exhibition opening: August 16th, 2020, 5 PM
exhibition open until October 25th, 2020, from Wednesday to Sunday, from 10 AM to 12:00 and from 1 PM to 5 PM
Embellished with symbols and inscriptions, Jewish tombstones convey information about the life of people, families and entire shtetls (towns). How many matzevot were there before the World War II at the 1,200 Jewish cemeteries in Poland? This is a question, which nobody can answer today. The number may have reached a few hundred thousand or a few million.
More than four hundred Jewish cemeteries did not survive the war times. They were rearranged to provide sites for housing estates, sports fields, garbage dumps or sand quarries. The sand mined from them to build houses was mixed with human remains. Only a hundred and fifty graveyards still have more than a hundred gravestones.
During the World War II the Nazi occupants used matzevot to pave the courtyards of their new buildings, to lay roads or erect walls. Poles continued this infamous practice after the war. Matzevot were used, for instance, to line a water pool for fire fighters, a railway embankment or a riverbank. They were used as building material for furnaces, flooring and road curbs. A visitor will find hundreds of grinding wheels made of matzevot, many of them still bearing Hebrew inscriptions.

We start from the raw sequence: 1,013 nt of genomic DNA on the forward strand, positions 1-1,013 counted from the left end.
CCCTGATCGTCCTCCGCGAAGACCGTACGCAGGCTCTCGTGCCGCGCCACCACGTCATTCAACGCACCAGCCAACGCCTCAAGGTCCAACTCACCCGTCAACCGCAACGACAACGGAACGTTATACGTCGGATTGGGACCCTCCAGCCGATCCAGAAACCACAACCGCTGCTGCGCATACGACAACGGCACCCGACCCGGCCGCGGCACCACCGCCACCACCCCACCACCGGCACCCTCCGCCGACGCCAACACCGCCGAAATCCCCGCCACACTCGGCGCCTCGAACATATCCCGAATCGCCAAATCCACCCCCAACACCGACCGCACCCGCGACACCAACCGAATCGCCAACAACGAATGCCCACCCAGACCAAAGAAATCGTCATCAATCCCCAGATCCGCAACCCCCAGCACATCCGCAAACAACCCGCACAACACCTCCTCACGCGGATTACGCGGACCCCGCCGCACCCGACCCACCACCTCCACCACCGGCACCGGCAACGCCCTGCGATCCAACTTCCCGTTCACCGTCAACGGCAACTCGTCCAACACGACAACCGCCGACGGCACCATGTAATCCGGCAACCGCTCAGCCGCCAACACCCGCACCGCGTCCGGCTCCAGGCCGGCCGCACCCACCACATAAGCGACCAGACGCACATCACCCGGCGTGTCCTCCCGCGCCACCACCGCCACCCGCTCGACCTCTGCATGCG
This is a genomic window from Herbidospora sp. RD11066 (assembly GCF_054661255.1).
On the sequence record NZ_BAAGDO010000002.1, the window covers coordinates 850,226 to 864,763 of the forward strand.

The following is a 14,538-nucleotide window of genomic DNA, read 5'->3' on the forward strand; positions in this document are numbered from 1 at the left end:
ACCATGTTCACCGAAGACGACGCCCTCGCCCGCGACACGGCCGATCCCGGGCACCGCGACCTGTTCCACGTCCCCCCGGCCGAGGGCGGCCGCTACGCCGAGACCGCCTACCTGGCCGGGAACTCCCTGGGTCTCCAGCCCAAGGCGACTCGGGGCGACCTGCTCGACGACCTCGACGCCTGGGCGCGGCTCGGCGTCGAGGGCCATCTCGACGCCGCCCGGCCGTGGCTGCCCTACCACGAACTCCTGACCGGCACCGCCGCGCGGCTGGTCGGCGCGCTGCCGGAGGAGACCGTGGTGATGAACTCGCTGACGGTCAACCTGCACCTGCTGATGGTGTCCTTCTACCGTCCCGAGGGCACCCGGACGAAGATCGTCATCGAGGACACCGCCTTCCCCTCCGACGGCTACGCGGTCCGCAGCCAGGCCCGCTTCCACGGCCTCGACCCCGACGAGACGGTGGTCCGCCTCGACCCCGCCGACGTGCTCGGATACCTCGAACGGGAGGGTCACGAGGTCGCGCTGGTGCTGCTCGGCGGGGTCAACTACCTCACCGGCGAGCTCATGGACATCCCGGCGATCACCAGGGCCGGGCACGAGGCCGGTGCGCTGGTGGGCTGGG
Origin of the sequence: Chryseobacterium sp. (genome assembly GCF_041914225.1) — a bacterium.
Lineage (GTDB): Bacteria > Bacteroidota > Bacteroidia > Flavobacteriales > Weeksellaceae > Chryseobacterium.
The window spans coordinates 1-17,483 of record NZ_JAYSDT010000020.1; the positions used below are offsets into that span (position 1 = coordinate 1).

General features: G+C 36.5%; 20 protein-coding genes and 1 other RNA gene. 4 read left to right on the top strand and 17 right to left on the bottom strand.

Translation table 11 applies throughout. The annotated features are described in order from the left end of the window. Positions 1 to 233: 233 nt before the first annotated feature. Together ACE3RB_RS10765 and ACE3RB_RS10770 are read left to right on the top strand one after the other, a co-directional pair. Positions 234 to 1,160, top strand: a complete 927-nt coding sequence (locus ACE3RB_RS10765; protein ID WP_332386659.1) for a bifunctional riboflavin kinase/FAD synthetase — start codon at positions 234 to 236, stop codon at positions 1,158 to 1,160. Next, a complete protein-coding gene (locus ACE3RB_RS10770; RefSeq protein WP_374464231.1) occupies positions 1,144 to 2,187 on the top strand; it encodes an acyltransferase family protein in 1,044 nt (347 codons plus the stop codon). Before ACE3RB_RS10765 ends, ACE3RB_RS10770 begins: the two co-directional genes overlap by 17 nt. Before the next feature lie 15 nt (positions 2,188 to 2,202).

The pictures were taken between 2008 and 2011.
Łukasz Baksik (1975), photographer / documentary and socially engaged photography.
Łukasz Baksik is primarily interested in documentary photography. His most important project Matzevot for everyday use shows the ways the headstones taken from Jewish cemeteries were used in Poland by the Nazis to pave the courtyards, lay roads and erect buildings. Poles continued this infamous practice for many years after the war.
All of his other projects (e.g. Main Course Polish Style, Ordering a beer, The People of Nowy Square) conceited a crucial social component.